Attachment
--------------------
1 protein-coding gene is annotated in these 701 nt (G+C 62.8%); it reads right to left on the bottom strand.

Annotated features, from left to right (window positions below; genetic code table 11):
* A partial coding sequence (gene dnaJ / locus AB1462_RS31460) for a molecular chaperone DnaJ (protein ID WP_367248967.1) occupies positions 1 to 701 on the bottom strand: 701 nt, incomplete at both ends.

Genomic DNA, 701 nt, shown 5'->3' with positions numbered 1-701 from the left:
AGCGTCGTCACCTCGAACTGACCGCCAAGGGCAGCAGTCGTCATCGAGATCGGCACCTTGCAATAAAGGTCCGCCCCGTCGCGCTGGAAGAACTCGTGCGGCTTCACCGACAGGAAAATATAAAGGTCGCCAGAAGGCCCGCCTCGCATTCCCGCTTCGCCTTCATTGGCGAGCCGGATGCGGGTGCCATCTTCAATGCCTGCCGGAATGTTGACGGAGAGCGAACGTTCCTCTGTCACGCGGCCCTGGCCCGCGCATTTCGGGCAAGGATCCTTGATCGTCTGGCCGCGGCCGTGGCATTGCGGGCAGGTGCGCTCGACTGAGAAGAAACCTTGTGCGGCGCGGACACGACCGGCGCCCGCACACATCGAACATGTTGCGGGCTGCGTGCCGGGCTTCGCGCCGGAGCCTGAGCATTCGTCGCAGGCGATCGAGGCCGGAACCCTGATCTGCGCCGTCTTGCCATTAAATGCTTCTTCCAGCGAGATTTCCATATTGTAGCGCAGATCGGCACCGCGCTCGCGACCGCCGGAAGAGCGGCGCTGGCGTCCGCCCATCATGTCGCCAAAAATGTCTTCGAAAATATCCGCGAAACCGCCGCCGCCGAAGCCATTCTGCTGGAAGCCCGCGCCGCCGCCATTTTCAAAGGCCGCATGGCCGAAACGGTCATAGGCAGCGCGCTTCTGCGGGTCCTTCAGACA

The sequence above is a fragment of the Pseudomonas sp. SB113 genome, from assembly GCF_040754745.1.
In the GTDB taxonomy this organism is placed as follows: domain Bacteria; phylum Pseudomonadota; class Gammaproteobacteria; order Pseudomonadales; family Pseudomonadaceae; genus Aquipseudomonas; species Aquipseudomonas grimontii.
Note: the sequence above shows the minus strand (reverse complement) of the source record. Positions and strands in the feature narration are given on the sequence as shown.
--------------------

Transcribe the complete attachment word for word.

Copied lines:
1 protein-coding gene is annotated in these 701 nt (G+C 62.8%); it reads right to left on the bottom strand.

Annotated features, from left to right (window positions below; genetic code table 11):
* A partial coding sequence (gene dnaJ / locus AB1462_RS31460) for a molecular chaperone DnaJ (protein ID WP_367248967.1) occupies positions 1 to 701 on the bottom strand: 701 nt, incomplete at both ends.

Genomic DNA, 701 nt, shown 5'->3' with positions numbered 1-701 from the left:
AGCGTCGTCACCTCGAACTGACCGCCAAGGGCAGCAGTCGTCATCGAGATCGGCACCTTGCAATAAAGGTCCGCCCCGTCGCGCTGGAAGAACTCGTGCGGCTTCACCGACAGGAAAATATAAAGGTCGCCAGAAGGCCCGCCTCGCATTCCCGCTTCGCCTTCATTGGCGAGCCGGATGCGGGTGCCATCTTCAATGCCTGCCGGAATGTTGACGGAGAGCGAACGTTCCTCTGTCACGCGGCCCTGGCCCGCGCATTTCGGGCAAGGATCCTTGATCGTCTGGCCGCGGCCGTGGCATTGCGGGCAGGTGCGCTCGACTGAGAAGAAACCTTGTGCGGCGCGGACACGACCGGCGCCCGCACACATCGAACATGTTGCGGGCTGCGTGCCGGGCTTCGCGCCGGAGCCTGAGCATTCGTCGCAGGCGATCGAGGCCGGAACCCTGATCTGCGCCGTCTTGCCATTAAATGCTTCTTCCAGCGAGATTTCCATATTGTAGCGCAGATCGGCACCGCGCTCGCGACCGCCGGAAGAGCGGCGCTGGCGTCCGCCCATCATGTCGCCAAAAATGTCTTCGAAAATATCCGCGAAACCGCCGCCGCCGAAGCCATTCTGCTGGAAGCCCGCGCCGCCGCCATTTTCAAAGGCCGCATGGCCGAAACGGTCATAGGCAGCGCGCTTCTGCGGGTCCTTCAGACA

The sequence above is a fragment of the Pseudomonas sp. SB113 genome, from assembly GCF_040754745.1.
In the GTDB taxonomy this organism is placed as follows: domain Bacteria; phylum Pseudomonadota; class Gammaproteobacteria; order Pseudomonadales; family Pseudomonadaceae; genus Aquipseudomonas; species Aquipseudomonas grimontii.
Note: the sequence above shows the minus strand (reverse complement) of the source record. Positions and strands in the feature narration are given on the sequence as shown.